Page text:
By James Carpenter
Dr. Kyoungnam Catherine Ha is an accomplished researcher and professor in the field of marketing analytics, with publications and honors in the U.S. and abroad. But when she was young, her aspirations were in a different direction.
“Believe it or not, I wanted to be a pianist,” she remembers. “When I was in elementary school, my piano teacher even recommended me to a specialized middle school for music.”
But at the time, Ha’s teachers in South Korea didn’t value music as highly as other disciplines. “There seemed to be a prejudice, at least among some, that art and music were for kids who weren’t as good at academics,” she says. “It’s since changed, but back then a lot of my teachers thought that math and science were the most important skills to have, then language, then the arts. I showed talent in math as a young kid, and a lot of talent in language; but because math and science were the most valued fields where I grew up, that’s where I was encouraged to go.”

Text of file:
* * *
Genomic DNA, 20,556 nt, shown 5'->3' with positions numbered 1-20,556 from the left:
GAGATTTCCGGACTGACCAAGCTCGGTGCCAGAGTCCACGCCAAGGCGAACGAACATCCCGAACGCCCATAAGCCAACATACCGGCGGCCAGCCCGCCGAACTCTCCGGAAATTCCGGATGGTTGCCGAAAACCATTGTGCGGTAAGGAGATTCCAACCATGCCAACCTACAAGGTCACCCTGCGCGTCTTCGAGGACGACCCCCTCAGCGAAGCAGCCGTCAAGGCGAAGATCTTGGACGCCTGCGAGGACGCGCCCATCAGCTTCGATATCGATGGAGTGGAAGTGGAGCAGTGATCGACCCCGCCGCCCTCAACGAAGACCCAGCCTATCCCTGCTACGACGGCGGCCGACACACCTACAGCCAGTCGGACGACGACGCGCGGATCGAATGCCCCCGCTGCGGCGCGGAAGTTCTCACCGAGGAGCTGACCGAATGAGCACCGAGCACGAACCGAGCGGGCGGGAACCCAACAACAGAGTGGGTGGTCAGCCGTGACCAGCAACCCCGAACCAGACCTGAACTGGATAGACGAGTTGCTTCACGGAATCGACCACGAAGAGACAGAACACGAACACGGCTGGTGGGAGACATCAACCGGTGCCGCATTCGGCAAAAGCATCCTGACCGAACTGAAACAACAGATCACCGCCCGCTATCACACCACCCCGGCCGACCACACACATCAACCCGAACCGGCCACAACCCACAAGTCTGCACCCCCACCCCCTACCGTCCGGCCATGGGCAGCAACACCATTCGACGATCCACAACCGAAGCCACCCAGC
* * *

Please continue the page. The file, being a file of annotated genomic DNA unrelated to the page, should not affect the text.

Following their advice, Ha attended a regular middle school instead, and turned her professional attention to the sciences. In that pursuit Ha discovered her second passion: the human side of marketing.
“I like people!” she laughs. “I like understanding their thoughts and motivations, and coming up with ways to use their data. And I love teaching.”
“I always encourage my students not to stop with data analysis,” she says. “As marketers, it’s our job to go further.”
Since 2016, Dr. Ha has worked as Assistant Professor of Marketing in PLU’s School of Business, where she is currently co-leading professor of the school’s Master of Science in Marketing Analytics program. The program’s focus on the personal—including small class sizes and immersive, interest-driven student projects—makes it a perfect fit for her.
“Interpersonal relationships are a huge part of what we do here,” she says. “I really love teaching the student projects—where students work on real business problems with industry clients. It’s great that practical problem-solving is required by the curriculum here.”